I always got to come help my dad set up in the fall and clean up in the beginning of summer. I helped him de-junk if he let me and learned all about how much he loved every subject and why. I loved helping him come up with unique ideas for bulletin boards and helping him make them. I got to rub shoulders with teachers and see them after school, when they were “themselves” again. No kidding, there is a really big difference. It is actually like they change from superman into Clark Kent.

      I never needed a tutor because I had a tutor at home. I was good at all subjects because when I wasn’t, I got help immediately. One time, my dad asked the teacher if we could take a “do not take home” textbook for science so that he could read it with me. It took my grade from a D- to an A in no time flat, and I stayd on top after that.

      I understood what “standards” and “objectives” were and why they were so important.

      My mom started later. I got to help her with the above, plus with making birthday bags, which she thoroughly believed in. It was so much fun to make those.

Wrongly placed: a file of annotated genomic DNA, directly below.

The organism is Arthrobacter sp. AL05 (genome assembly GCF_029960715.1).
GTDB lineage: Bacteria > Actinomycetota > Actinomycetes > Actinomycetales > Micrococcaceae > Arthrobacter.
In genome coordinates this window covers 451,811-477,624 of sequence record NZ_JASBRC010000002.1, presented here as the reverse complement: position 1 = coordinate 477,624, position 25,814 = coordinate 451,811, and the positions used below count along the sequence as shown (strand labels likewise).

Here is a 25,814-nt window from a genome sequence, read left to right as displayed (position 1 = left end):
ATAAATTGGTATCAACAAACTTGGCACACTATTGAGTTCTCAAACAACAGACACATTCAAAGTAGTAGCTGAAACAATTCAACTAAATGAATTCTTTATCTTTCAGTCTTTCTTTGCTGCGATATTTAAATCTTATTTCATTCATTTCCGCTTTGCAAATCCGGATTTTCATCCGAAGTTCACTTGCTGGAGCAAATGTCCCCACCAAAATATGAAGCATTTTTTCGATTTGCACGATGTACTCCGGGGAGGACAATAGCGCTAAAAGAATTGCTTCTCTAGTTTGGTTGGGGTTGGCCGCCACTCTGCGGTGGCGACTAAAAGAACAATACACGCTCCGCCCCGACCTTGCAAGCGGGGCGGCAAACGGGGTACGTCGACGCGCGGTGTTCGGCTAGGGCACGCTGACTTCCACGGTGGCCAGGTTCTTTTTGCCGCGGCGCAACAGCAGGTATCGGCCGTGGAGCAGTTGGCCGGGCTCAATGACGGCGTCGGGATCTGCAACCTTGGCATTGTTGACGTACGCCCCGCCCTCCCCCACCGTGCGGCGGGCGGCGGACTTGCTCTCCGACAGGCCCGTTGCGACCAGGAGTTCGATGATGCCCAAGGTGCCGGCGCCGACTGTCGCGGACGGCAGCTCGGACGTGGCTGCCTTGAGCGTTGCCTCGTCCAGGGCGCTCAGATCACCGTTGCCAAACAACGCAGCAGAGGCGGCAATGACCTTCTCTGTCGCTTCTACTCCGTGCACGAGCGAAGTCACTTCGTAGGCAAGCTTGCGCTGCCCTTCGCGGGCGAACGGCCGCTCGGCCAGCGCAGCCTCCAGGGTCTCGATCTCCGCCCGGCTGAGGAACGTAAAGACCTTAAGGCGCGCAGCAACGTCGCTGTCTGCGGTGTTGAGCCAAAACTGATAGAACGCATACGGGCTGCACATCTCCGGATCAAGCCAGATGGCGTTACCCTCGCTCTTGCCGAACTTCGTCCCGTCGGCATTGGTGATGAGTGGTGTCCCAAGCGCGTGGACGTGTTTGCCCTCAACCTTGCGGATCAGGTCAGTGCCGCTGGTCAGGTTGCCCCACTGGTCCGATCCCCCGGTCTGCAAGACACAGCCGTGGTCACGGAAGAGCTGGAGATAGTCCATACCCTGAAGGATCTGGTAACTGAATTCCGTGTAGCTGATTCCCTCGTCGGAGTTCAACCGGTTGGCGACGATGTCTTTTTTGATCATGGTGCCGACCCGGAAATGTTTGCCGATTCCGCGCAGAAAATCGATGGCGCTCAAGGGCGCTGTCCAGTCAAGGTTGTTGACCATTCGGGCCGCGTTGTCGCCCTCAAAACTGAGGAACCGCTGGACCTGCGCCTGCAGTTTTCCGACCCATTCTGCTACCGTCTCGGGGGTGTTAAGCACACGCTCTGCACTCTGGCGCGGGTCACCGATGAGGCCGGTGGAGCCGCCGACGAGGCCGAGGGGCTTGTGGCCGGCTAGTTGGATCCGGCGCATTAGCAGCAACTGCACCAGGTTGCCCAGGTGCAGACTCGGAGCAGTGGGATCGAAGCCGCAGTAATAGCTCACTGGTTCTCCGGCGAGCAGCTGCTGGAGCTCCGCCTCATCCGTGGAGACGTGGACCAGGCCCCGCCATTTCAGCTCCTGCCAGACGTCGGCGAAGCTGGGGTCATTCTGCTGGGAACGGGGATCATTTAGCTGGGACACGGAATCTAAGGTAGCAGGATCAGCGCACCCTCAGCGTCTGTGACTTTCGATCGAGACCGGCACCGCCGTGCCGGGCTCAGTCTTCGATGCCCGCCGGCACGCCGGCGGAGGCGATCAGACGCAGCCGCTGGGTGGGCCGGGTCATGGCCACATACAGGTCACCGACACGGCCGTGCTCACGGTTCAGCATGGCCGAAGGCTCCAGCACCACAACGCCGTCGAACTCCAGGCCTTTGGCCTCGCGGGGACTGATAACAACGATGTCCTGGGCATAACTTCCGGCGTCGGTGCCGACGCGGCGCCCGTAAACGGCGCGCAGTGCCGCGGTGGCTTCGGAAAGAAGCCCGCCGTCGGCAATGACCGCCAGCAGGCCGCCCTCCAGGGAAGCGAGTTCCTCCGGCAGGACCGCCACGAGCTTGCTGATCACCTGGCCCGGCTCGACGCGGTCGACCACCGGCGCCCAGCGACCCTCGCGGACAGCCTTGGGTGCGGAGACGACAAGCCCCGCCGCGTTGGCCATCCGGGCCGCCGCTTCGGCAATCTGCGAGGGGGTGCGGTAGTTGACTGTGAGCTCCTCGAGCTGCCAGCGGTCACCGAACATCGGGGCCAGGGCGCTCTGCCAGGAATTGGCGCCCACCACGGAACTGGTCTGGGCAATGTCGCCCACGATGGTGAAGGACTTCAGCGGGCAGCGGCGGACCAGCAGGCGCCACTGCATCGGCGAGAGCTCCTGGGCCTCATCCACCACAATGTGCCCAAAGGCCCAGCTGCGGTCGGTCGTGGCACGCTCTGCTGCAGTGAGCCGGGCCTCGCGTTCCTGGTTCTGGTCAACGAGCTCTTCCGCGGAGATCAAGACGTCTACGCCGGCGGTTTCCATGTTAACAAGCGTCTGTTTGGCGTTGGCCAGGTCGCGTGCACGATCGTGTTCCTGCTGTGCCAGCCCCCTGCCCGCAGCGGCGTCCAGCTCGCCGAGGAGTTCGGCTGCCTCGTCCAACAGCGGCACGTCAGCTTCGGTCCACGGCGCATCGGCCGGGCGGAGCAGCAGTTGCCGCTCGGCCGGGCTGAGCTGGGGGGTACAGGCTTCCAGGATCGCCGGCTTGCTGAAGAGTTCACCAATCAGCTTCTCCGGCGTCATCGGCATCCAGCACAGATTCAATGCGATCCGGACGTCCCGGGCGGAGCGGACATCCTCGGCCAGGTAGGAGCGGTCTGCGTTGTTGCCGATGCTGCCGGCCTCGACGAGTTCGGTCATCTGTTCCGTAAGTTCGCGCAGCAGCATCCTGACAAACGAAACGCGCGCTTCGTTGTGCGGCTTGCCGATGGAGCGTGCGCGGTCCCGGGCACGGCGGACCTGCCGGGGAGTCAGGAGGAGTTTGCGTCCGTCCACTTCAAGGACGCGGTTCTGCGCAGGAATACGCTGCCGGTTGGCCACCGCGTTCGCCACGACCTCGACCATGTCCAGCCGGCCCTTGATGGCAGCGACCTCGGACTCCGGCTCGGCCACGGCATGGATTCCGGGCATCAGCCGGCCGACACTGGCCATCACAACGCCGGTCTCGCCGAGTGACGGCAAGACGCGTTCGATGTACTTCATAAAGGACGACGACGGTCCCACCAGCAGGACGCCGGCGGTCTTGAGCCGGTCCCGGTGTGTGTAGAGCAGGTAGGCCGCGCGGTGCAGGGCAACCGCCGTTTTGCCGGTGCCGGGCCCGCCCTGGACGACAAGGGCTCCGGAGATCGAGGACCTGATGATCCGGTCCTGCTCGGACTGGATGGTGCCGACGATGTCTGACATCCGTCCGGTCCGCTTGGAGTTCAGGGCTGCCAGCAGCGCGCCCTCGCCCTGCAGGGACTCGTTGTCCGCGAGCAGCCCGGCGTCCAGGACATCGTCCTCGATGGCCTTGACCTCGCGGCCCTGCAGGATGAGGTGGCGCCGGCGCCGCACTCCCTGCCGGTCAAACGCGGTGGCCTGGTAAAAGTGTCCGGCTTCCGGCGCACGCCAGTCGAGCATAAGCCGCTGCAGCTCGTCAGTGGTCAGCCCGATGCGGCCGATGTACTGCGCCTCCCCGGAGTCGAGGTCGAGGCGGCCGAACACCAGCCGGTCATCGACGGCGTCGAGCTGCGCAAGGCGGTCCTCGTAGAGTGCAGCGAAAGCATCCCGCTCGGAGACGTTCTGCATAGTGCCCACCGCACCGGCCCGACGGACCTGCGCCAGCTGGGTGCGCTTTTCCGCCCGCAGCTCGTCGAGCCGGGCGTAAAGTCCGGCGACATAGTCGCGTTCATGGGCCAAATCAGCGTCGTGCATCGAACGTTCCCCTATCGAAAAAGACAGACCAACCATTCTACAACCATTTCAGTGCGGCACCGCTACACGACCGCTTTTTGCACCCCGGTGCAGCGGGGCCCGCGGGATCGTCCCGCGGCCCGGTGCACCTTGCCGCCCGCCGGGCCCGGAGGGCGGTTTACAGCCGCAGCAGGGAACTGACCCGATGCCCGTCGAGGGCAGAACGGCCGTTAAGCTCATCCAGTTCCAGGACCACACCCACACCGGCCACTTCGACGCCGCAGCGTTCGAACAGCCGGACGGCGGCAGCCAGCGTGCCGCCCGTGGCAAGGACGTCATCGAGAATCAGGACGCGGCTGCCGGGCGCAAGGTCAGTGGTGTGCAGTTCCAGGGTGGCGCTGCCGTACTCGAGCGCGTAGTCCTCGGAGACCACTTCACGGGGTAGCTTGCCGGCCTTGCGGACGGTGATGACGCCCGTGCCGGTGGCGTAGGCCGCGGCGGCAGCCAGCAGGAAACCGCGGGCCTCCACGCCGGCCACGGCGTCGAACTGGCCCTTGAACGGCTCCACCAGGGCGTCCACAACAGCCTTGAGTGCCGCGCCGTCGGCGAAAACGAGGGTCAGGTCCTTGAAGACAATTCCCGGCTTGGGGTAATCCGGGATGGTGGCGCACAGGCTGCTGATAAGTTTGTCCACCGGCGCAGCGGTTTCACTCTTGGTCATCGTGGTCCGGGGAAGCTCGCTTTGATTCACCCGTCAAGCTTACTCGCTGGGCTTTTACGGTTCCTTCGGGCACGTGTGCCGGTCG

I had to really laugh when you said something about school being a second home. My parents’ schools were second homes to us. We spent a lot of time there. I even got to go use the school’s stuff after hours. One night when my dad was working and I was in high school, I used a school computer to write a school report. In college, I used the overhead projector to trace a drawing really big, on a big bunch of butcher paper, to paint a mascot on the University football field for home game. For family game night, we sometimes went to the school and played crab soccer with the giant ball.

      Being a teacher’s kid was not all bad stuff. There ws a lot of good stuff there!

      • Oh my word! I love this comment!!!! My fav so far! Makes my teacher/mom heart feel so much better!

  • My son and I shared third, fourth and fifth grades! When asked about the best thing about having a mom as a teacher at his school, he always replied, getting leftovers heated up. I’m thankful that my coworkers always made it work for us to share moments and I try to do the same now for my coworker. I have had several teachers kids in my classes and they always get an extra piece of my heart.